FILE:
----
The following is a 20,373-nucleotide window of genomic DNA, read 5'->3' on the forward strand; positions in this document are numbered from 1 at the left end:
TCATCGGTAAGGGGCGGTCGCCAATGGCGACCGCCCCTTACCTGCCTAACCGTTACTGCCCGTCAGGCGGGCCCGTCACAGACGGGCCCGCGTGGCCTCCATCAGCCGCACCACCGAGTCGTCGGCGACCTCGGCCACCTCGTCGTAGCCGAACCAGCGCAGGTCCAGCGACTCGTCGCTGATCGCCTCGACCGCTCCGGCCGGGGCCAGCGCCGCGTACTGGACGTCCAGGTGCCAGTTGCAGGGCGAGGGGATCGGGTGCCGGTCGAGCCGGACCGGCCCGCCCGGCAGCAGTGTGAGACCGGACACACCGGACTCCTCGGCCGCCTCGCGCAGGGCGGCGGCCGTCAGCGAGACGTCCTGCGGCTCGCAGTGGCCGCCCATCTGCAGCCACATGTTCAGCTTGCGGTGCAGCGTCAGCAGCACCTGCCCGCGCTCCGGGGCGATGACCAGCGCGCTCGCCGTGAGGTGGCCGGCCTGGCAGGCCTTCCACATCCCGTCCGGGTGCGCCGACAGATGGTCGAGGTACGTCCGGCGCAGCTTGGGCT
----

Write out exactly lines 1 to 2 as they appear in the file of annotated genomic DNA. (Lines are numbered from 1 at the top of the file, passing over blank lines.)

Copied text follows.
The following is a 20,373-nucleotide window of genomic DNA, read 5'->3' on the forward strand; positions in this document are numbered from 1 at the left end:
TCATCGGTAAGGGGCGGTCGCCAATGGCGACCGCCCCTTACCTGCCTAACCGTTACTGCCCGTCAGGCGGGCCCGTCACAGACGGGCCCGCGTGGCCTCCATCAGCCGCACCACCGAGTCGTCGGCGACCTCGGCCACCTCGTCGTAGCCGAACCAGCGCAGGTCCAGCGACTCGTCGCTGATCGCCTCGACCGCTCCGGCCGGGGCCAGCGCCGCGTACTGGACGTCCAGGTGCCAGTTGCAGGGCGAGGGGATCGGGTGCCGGTCGAGCCGGACCGGCCCGCCCGGCAGCAGTGTGAGACCGGACACACCGGACTCCTCGGCCGCCTCGCGCAGGGCGGCGGCCGTCAGCGAGACGTCCTGCGGCTCGCAGTGGCCGCCCATCTGCAGCCACATGTTCAGCTTGCGGTGCAGCGTCAGCAGCACCTGCCCGCGCTCCGGGGCGATGACCAGCGCGCTCGCCGTGAGGTGGCCGGCCTGGCAGGCCTTCCACATCCCGTCCGGGTGCGCCGACAGATGGTCGAGGTACGTCCGGCGCAGCTTGGGCT